writing & design
A good design shouldn’t just make you want to stop and read something — it should make you keep on reading to the end.
This is as true for a simple feedback form as it is for an infographic. Which is why my designer’s hat looks a lot like my editor’s: clarity and coherence are key.
What kind of design do I do? I work mostly on projects intended for print.*
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Everything from your logo to your business cards, letterhead, résumé and interview leave-behinds.
As above, only company-wide.
For teaching, for advertising, for the sheer fun of it.
Artists and designers know all about portfolios, but anyone can showcase their best work. A print portfolio looks great at an interview or hiring fair, and it can be part of the package for a trade-show display as well.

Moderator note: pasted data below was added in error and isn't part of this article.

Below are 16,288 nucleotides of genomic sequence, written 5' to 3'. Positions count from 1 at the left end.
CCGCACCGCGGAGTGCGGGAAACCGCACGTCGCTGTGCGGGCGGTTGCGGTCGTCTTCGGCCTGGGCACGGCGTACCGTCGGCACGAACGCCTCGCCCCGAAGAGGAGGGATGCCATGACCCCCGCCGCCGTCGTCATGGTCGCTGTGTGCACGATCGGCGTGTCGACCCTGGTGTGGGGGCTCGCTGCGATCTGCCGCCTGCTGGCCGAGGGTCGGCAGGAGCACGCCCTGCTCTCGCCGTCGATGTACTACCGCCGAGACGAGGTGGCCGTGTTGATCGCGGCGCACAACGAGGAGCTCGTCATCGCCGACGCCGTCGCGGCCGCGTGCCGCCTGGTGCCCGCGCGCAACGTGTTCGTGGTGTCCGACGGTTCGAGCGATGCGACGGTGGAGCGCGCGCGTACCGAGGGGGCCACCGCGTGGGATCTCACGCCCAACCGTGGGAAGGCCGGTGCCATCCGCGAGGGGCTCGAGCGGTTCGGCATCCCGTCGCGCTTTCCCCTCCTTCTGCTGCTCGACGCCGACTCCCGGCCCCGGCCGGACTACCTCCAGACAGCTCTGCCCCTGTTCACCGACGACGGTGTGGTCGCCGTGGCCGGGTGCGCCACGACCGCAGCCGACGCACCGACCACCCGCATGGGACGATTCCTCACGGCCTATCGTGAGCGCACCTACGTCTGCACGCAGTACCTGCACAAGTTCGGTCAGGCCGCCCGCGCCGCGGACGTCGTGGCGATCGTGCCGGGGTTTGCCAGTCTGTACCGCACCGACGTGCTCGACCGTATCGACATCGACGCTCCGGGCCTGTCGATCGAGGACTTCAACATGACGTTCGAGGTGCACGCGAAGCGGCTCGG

The collaboration between a designer and a writer can be incredibly fruitful. It can also be incredibly exasperating, especially for the client: you have to make sure a lot of people are all on the same page — your page.
Hiring a designer who is also a writer can simplify the process (and keep everybody's blood pressure down).
It also means that the design really will serve the content, and the content will fit the design.
I don’t write code. But if you need support planning your website — strategy, architecture, look — I’d be happy to help you out with that. I can always find you a web developer for the technical stuff.
Unless you want something simple, in which case, well, look around this site: I made it by adapting a GoDaddy template.